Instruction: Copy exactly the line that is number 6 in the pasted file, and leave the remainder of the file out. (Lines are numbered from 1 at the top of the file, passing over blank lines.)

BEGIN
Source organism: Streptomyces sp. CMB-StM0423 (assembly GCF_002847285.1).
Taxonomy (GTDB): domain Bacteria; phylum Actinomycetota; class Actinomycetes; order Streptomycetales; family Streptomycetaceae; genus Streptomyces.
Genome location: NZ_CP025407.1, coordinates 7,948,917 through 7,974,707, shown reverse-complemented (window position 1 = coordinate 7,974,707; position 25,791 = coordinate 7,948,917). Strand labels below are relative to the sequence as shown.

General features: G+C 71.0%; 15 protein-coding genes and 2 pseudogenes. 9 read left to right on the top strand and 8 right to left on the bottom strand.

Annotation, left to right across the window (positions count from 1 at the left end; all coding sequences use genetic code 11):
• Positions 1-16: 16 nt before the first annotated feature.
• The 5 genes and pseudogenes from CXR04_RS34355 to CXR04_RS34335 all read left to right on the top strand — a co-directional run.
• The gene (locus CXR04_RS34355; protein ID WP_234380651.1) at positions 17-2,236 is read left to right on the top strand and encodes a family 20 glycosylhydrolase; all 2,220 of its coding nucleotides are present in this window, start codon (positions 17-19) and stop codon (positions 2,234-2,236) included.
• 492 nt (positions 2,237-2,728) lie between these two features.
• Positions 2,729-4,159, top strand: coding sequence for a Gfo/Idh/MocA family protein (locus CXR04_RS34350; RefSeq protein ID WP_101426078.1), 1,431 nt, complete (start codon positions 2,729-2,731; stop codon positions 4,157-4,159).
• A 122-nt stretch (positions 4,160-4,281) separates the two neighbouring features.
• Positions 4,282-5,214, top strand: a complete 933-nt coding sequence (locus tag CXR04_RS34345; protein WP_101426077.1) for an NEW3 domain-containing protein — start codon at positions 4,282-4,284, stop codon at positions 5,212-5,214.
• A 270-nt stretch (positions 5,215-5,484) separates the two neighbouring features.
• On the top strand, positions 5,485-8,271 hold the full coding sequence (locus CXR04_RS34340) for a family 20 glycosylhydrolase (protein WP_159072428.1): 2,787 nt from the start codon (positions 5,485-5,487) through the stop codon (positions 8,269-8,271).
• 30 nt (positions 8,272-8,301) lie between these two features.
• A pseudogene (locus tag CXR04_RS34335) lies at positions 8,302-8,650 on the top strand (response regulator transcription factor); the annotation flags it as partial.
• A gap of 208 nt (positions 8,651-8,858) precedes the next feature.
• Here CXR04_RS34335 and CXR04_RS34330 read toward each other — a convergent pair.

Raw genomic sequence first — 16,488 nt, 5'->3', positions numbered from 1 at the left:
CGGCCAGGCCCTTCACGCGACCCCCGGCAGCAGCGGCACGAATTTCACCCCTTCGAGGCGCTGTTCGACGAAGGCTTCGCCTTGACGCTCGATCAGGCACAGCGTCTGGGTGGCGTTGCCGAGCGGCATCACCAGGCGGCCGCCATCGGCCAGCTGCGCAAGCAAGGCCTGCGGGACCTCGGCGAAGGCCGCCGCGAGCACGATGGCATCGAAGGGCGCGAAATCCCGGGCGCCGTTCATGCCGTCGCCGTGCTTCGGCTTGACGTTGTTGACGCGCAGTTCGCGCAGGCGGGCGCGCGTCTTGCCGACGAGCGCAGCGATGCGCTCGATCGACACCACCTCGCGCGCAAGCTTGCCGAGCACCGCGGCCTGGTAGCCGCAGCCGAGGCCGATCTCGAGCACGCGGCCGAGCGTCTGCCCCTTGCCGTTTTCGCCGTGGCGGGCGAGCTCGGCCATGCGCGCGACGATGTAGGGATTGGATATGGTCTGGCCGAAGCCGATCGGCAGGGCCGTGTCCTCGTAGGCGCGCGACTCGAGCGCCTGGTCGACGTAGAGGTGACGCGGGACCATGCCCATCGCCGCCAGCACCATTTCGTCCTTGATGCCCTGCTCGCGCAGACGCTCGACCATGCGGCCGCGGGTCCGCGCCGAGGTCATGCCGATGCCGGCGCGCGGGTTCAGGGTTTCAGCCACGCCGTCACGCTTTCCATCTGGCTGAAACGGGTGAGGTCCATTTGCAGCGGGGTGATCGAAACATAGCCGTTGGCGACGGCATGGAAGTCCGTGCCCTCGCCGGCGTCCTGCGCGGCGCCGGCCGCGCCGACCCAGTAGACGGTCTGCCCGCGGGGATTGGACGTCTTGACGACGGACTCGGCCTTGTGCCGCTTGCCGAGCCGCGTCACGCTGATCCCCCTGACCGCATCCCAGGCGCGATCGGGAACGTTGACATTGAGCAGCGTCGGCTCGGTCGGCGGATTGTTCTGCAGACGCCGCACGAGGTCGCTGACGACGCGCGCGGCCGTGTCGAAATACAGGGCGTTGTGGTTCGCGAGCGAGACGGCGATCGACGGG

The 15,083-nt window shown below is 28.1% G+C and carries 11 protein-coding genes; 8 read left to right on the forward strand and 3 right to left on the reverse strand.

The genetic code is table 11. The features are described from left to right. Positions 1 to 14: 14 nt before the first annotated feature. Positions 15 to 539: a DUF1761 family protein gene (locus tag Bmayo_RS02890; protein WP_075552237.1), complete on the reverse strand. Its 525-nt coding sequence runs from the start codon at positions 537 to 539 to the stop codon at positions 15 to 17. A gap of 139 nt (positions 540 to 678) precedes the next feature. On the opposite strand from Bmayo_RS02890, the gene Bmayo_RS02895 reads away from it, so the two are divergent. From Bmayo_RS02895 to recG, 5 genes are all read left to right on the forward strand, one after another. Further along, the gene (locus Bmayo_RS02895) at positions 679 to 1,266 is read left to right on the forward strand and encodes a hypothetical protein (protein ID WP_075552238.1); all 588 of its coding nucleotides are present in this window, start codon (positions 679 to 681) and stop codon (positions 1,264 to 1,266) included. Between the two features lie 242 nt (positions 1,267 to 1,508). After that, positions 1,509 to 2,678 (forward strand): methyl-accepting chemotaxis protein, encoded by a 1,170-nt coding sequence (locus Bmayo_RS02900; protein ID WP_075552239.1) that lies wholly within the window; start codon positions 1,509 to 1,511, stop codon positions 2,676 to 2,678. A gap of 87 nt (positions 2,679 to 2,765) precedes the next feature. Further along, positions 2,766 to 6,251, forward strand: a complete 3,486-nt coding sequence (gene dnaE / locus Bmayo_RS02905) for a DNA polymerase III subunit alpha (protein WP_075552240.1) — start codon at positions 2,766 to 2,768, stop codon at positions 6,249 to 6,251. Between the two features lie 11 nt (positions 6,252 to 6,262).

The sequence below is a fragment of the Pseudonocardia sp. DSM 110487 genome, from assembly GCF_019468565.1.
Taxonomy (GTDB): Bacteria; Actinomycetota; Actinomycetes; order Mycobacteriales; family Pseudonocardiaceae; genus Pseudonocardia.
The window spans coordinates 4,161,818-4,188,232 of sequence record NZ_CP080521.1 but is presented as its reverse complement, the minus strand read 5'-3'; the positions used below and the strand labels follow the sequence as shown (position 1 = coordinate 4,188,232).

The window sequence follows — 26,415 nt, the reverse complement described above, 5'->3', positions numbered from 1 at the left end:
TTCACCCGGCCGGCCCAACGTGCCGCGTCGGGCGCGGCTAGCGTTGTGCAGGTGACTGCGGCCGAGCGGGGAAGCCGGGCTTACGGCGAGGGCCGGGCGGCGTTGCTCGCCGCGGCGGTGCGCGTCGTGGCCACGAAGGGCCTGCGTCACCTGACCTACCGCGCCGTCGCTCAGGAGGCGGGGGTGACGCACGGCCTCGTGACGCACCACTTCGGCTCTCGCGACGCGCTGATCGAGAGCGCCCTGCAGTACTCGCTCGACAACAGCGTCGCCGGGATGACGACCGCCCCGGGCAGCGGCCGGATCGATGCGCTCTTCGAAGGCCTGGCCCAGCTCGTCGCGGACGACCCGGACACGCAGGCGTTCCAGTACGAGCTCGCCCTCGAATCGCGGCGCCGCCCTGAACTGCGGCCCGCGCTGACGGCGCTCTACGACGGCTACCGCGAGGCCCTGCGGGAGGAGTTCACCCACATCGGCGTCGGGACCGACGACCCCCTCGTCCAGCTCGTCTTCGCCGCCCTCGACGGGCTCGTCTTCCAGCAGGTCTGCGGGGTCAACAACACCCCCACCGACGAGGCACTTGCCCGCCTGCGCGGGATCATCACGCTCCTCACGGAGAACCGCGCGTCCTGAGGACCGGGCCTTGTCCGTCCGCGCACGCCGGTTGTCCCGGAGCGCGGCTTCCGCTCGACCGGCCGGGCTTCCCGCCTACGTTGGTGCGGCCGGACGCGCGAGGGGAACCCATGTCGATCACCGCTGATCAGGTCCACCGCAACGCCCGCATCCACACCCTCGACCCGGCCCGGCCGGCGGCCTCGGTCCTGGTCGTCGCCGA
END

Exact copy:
• Positions 1-16: 16 nt before the first annotated feature.